All three knives are middle-weights. All three are subject to the usual restrictions regarding Japanese knives -- in other words don't hack through bones or split chickens. All three have V edge geometry. The Hiro and Masamoto come from the factory with moderate asymmetry (~70/30 righty), I can't remember the Kikuichi's ratio of asymmetry offhand.
The Kikuichi is a bit more than 7 oz, the Hiromoto around 8oz, and the Masamoto is barely under 9oz.
I had four Hiromoto AS, two of them chef's knives, and was never impressed by them. The highlight of the AS is its core Aogami Super steel, which is good alright but a lot of things besides the alloy go into making a good knife, and the Hiro is otherwise mostly mediocre.
On top of that, it's san-mai and some people (me, for instance) get distinctly muted feeback. A friend of mine compared the sensation to wearing a condom; which is apt. On the other hand, san-mai knives construction allows for a relatively higher degree of stiffness, and the Hiromoto is indeed the stiffest of the three.
The Masamoto VG is another knife I've used a lot, but liked quite a bit more than the Hiromoto. The Masamoto VG has an excellent profile. If you like the Sabatier profile, you'll like the Masamoto VG's; Masamoto's is practically cloned from Sab's, but with a dropped tip. The handle is very comfortable, and the overall ergonomics are outstanding -- but it's not a lightweight. F&F is usually very good, but you want to watch out for problem handles. If you buy any western handled Masamoto, make sure you have someone give the handle for fit an extra inspection. CKtG's SOP BTW.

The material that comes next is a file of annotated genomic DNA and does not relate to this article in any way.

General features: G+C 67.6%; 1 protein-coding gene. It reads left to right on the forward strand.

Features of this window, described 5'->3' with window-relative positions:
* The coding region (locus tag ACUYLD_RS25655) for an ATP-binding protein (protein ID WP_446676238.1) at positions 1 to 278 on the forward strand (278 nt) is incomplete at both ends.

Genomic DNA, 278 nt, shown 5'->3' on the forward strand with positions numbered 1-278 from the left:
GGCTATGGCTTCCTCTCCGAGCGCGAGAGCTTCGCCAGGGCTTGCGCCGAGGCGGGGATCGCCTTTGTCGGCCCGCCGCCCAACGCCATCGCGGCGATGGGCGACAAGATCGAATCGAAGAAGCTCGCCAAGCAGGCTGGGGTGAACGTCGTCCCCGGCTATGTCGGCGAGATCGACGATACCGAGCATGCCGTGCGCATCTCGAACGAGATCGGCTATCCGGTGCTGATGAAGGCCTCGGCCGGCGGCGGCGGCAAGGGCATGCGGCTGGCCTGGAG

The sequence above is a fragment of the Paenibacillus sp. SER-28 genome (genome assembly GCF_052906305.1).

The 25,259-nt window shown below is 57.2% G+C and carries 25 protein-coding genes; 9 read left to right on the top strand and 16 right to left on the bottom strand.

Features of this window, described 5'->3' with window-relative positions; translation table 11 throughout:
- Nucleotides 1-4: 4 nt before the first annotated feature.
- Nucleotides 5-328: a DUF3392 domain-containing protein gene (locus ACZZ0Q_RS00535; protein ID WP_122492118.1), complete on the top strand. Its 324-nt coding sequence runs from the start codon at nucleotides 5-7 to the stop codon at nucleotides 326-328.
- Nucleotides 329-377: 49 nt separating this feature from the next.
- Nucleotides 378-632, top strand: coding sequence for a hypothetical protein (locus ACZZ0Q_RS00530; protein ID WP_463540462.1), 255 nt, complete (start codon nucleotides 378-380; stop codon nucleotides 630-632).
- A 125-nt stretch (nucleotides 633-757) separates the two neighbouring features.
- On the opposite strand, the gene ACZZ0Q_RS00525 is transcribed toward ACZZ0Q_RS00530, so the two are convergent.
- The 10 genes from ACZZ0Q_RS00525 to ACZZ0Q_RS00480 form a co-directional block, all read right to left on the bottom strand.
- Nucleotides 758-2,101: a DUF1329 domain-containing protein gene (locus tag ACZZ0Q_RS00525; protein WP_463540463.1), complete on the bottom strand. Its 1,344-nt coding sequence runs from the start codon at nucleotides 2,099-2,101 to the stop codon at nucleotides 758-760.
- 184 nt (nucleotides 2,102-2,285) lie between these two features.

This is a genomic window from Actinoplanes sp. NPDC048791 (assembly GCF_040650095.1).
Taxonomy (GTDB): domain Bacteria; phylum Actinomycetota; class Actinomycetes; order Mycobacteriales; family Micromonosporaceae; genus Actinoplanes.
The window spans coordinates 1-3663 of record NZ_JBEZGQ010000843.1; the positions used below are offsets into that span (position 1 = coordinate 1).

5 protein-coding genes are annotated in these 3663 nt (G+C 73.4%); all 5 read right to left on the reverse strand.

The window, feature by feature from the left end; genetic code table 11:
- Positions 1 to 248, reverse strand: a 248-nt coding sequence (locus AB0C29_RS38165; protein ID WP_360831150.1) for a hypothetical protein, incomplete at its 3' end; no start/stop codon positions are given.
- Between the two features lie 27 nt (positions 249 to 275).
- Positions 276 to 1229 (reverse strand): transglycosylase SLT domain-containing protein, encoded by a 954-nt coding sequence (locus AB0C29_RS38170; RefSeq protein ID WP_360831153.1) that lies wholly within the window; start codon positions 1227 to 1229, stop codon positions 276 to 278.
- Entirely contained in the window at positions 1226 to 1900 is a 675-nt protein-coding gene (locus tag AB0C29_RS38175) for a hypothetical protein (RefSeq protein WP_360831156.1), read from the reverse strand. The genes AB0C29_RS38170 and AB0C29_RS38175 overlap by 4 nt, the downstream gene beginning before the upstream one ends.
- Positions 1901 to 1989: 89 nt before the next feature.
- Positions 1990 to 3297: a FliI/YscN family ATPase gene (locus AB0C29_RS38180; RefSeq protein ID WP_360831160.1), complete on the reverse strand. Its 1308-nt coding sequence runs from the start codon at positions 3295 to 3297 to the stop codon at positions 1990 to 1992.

The blade alloy is either VG2 or something very much like it, and hardened to around the 58-59RCH level. That means the knife will take a good edge; edges will be extremely long wearing and won't need to see the stones too often; and the knife will take impact burring (i.e., get dinged out of true) as a result of ordinary use, but can be steeled back into true without worrying about chipping.
If you're seriously considering the Masamoto VG, you should also take a serious look at the MAC Pro. The two knives have almost everything in common. If the MAC's profile isn't quite as sweet, the blade is much stiffer. Both knives do a good job of combining Western and Japanese virtues, both fit nicely into the class of "first really good knife," and are each a great choice for someone who doesn't want to spend a lot of time thinking about knives
The Kikuichi is something of a wonder knife. Everything is at least very good, lots of things are excellent -- including the edge properties of the semi-stainless alloy. Very light for a yo-gyuto but able to handle squash, pineapple, etc., with aplomb. If the knife has weaknesses... it's that it's F&F and profile are only very good, and that it's not a $300+ laser.
Of the knives we're talking about, I'd guess the Hiromoto appeals more to people who are interested in knives, the MAC and Masamoto to people who focus on cooking, while the Kikuichi nicely splits the difference.
Those are some good choices, but... Most of the interesting chef's knives in the $175 - $225 price range are wa-gyuto. It's something of a niche for Richmond knives, and they have several great choices. For instance:
- The Richmond Ultimatum is particularly impressive as a versatile workhorse which has a really sweet profile and feel on the board, and laughs at jobs other 7oz knives fear. Got one in carbon, love it;
- The Richmond Laser is a great deal for a well made ultra-light knife; and
- The Richmond Laser AS is something of a no-brainer if you absotively, posilutely must have an Aogami Super san-mai. Sooooooooo much better than the Hiromoto.
Finally, try to keep some perspective when you consider the edge taking properties of one alloy compared to another. 95% of the game is sharpening skills.